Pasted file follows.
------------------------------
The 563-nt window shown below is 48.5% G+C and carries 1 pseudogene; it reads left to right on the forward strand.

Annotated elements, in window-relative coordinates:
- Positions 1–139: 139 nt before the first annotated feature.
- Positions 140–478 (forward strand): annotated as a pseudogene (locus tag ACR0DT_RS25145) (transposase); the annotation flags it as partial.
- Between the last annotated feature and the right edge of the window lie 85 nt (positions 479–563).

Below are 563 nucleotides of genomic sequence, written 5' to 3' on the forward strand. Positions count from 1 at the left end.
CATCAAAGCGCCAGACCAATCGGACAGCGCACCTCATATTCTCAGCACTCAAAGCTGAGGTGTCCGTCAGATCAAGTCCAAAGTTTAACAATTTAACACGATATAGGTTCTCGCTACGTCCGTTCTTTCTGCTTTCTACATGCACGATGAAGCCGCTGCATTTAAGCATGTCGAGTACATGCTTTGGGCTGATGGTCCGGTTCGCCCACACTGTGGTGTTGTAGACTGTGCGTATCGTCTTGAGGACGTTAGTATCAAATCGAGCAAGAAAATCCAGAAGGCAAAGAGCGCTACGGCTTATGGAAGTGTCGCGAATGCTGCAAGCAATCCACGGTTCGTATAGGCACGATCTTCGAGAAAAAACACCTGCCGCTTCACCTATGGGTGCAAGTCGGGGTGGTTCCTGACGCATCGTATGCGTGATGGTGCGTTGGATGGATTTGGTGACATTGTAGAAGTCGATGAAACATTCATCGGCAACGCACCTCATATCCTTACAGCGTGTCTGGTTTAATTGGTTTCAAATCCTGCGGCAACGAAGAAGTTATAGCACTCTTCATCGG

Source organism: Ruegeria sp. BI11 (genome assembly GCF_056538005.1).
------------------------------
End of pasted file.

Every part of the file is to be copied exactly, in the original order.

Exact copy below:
The 563-nt window shown below is 48.5% G+C and carries 1 pseudogene; it reads left to right on the forward strand.

Annotated elements, in window-relative coordinates:
- Positions 1–139: 139 nt before the first annotated feature.
- Positions 140–478 (forward strand): annotated as a pseudogene (locus tag ACR0DT_RS25145) (transposase); the annotation flags it as partial.
- Between the last annotated feature and the right edge of the window lie 85 nt (positions 479–563).

Below are 563 nucleotides of genomic sequence, written 5' to 3' on the forward strand. Positions count from 1 at the left end.
CATCAAAGCGCCAGACCAATCGGACAGCGCACCTCATATTCTCAGCACTCAAAGCTGAGGTGTCCGTCAGATCAAGTCCAAAGTTTAACAATTTAACACGATATAGGTTCTCGCTACGTCCGTTCTTTCTGCTTTCTACATGCACGATGAAGCCGCTGCATTTAAGCATGTCGAGTACATGCTTTGGGCTGATGGTCCGGTTCGCCCACACTGTGGTGTTGTAGACTGTGCGTATCGTCTTGAGGACGTTAGTATCAAATCGAGCAAGAAAATCCAGAAGGCAAAGAGCGCTACGGCTTATGGAAGTGTCGCGAATGCTGCAAGCAATCCACGGTTCGTATAGGCACGATCTTCGAGAAAAAACACCTGCCGCTTCACCTATGGGTGCAAGTCGGGGTGGTTCCTGACGCATCGTATGCGTGATGGTGCGTTGGATGGATTTGGTGACATTGTAGAAGTCGATGAAACATTCATCGGCAACGCACCTCATATCCTTACAGCGTGTCTGGTTTAATTGGTTTCAAATCCTGCGGCAACGAAGAAGTTATAGCACTCTTCATCGG

Source organism: Ruegeria sp. BI11 (genome assembly GCF_056538005.1).